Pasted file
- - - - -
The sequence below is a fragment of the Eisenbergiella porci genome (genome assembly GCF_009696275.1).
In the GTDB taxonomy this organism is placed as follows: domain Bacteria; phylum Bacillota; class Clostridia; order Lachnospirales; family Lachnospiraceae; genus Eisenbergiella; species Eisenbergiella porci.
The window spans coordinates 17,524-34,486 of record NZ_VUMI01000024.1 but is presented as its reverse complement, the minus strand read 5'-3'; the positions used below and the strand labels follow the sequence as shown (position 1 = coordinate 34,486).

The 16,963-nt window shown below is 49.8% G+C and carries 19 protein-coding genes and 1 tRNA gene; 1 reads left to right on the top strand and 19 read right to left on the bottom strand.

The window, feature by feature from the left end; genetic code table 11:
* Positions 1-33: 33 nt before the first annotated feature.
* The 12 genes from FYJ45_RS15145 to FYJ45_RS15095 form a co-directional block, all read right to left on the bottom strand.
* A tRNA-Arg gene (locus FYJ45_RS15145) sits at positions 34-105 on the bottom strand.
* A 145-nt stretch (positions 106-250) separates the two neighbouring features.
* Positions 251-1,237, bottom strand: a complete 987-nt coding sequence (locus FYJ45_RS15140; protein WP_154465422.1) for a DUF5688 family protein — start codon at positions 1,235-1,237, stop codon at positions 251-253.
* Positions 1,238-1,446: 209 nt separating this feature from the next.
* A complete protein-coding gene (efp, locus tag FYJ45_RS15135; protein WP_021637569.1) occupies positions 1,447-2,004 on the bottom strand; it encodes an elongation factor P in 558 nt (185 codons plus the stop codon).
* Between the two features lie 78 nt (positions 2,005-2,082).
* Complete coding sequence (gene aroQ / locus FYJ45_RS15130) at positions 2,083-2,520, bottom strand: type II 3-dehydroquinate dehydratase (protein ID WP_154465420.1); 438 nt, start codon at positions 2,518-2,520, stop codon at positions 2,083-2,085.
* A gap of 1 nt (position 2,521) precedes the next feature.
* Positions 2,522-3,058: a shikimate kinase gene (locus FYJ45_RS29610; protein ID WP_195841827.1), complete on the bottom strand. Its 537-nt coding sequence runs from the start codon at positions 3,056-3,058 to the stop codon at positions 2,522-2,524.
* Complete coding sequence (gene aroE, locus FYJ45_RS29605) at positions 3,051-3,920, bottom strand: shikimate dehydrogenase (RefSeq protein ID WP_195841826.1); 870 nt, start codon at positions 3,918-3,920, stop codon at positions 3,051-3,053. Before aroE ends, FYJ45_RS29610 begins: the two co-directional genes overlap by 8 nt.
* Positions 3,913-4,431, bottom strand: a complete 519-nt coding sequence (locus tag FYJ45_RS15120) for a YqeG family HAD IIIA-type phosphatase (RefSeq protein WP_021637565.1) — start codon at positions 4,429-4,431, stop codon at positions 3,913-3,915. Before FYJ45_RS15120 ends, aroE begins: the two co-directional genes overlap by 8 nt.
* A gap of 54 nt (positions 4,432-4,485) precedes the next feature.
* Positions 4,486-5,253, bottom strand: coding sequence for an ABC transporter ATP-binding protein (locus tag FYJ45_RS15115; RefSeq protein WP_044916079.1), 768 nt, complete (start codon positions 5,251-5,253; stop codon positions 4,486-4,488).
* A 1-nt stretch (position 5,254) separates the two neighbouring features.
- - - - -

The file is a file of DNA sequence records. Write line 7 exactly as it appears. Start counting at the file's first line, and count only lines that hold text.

* The 12 genes from FYJ45_RS15145 to FYJ45_RS15095 form a co-directional block, all read right to left on the bottom strand.